There is a possibility that we will become parents someday, either biologically or through adoption.  But right now, we have been married more than six years and have no offspring.  We do not know when, or if ever, we will have children.  So in the meantime, without giving up hope, we must deal with a reality we did not anticipate at the outset of our marriage, that of being married for a significant length of time without children.

Our vocation as spouses is lived differently in some ways from the way spouses who are also parents live.  We have a tremendous amount of free time, compared to most of our friends who have been married for a similar length of time (most of whom have 2-4 children), and we get a lot more sleep.  We can leave the house at a moment's notice.  This is great when, for instance, a friend calls and says her car has broken down and she needs to take her child somewhere immediately.  I can drop everything and go help.  We don't have more disposable income because we don't make very much money, but some childless couples might be able to donate more money to charity, as well as time.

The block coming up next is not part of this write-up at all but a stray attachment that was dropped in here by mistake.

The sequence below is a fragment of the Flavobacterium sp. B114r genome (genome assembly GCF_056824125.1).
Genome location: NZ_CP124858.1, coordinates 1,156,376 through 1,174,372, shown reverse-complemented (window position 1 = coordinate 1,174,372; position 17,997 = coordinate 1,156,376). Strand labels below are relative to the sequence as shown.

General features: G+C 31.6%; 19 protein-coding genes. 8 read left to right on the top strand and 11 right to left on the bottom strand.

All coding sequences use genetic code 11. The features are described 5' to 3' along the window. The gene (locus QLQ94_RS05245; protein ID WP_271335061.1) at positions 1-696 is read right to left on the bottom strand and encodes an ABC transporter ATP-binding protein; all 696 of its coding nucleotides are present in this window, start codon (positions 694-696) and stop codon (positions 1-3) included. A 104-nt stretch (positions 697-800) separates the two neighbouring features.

To some harried parents, this may seem on the surface like a blessing, but living it is difficult.  For almost three years I was a housewife.  I was at home all day, with nothing to do but look up recipes on the internet.  There were no children to distract me from my own thoughts or keep me busy.  I was tremendously depressed.  Thankfully, I now have a job and plenty to do, and I'm much happier.